new jersey tea

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red root

red root

Recognized by showy round puffy clusters of white flowers. Pointy oval leaves make tea used as substitute for imported tea with no caffeine, as well as for stomach, lung, blood cleaner, laxative. Root is astringent, expectorant, used for asthma, bronchitis, coughs, spleen, dysentery, hemorrhoids. Strong astringent (stops bleeding) bark tea used externally for venereal sores. Nitrogen fixer. Flowers rich in saponins to make lathering shampoo and soap (won’t remove oils though). Wet flowers can be simply rubbed on body.
Edible Plant Guide © 2012 Markus Rothkranz
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Black soil prairie: Average soil amino sugar N concentration beneath leguminous leadplant shrubs at Prospect Cemetery was greater than in adjacent soils 2 m distant from its canopies as well as the New Jersey tea soil average.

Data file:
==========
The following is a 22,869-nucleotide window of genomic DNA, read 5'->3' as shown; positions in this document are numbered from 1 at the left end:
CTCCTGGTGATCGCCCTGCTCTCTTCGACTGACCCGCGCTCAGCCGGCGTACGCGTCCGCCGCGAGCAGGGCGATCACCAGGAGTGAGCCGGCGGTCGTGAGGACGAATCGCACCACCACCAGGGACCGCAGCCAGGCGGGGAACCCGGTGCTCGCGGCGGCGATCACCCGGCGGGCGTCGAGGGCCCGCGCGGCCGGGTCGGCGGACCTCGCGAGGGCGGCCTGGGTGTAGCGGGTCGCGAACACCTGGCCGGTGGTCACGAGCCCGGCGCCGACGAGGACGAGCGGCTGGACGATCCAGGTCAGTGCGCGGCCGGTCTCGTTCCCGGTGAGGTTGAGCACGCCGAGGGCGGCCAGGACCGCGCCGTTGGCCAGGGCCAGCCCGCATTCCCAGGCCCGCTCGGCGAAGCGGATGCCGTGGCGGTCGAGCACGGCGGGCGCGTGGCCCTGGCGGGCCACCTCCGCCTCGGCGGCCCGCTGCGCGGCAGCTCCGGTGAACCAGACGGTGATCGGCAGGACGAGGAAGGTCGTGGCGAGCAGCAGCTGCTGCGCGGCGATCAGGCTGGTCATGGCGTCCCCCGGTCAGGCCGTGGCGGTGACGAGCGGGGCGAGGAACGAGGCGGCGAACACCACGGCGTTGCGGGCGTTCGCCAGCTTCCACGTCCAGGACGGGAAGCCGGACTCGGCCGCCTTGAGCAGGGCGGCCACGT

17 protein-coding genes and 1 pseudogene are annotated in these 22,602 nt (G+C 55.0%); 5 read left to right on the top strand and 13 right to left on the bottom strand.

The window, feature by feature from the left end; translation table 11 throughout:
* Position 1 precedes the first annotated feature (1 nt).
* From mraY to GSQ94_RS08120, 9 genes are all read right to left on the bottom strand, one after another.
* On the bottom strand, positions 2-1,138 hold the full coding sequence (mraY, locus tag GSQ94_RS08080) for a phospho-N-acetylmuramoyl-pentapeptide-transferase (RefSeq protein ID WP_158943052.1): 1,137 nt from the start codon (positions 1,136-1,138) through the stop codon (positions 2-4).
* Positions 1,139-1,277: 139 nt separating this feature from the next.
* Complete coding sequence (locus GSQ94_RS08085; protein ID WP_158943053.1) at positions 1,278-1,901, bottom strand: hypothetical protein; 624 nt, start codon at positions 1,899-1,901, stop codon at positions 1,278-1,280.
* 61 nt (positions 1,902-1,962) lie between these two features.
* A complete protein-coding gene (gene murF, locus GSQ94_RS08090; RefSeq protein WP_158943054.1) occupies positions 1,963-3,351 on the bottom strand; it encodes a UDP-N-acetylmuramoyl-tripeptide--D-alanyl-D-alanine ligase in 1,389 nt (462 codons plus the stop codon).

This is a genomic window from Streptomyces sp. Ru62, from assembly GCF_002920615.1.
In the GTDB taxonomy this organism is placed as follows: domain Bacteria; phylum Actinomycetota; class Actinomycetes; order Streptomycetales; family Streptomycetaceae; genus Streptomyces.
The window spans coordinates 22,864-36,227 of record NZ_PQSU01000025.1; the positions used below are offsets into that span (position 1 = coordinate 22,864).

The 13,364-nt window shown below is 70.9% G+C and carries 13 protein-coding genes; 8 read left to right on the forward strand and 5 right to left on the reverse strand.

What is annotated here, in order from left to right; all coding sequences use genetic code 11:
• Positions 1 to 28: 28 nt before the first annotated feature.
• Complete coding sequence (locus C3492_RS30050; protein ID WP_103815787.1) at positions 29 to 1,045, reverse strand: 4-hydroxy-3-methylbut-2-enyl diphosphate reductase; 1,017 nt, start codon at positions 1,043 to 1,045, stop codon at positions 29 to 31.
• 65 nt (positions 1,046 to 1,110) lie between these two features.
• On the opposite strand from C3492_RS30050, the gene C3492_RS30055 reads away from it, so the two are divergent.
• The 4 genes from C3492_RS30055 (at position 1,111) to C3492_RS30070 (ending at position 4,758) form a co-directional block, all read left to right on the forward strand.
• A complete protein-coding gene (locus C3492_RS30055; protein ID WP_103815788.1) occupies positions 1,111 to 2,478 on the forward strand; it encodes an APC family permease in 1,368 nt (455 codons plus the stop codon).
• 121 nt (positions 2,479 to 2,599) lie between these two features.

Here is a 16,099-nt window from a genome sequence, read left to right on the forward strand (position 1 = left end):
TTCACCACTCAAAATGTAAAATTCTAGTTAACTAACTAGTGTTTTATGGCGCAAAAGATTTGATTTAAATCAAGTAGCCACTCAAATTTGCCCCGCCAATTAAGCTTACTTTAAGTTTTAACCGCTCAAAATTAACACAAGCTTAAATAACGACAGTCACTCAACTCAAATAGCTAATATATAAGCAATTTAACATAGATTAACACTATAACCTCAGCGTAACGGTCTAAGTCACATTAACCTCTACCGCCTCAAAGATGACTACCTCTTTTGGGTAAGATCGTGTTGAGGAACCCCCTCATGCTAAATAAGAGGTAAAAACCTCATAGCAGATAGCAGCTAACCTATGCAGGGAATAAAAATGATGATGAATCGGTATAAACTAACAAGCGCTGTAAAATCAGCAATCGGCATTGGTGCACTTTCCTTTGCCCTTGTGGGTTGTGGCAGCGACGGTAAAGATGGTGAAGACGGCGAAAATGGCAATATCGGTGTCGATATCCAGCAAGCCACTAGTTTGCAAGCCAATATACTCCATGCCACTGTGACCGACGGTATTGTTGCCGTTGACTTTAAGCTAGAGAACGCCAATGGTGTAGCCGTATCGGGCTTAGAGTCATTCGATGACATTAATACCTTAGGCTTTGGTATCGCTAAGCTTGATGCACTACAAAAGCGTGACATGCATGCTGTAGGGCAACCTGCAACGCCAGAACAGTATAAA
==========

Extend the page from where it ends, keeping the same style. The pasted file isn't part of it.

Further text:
At this location, New Jersey tea shrubs were small (< 1m height) and did not accrete greater concentrations of soil amino sugar N than adjacent soils not influenced by N-fixing plants (Table 2).
Thus, similarly to New Jersey tea growing on a coarse sand at Illinois Beach State Park, dry soil conditions might have limited photosynthesis and consequent N fixation and deposition in soil.
As the Scouts and volunteers planted yarrow, asparagus, chives, wild blue indigo, raspberry, daffodils, sorrel, coneflower, brazelberry, honeyberry, purple passion, New Jersey tea, strawberries and bee balm, Trendler and volunteer Dennis Corbin of Naperville taught them about the benefits of edible gardening.

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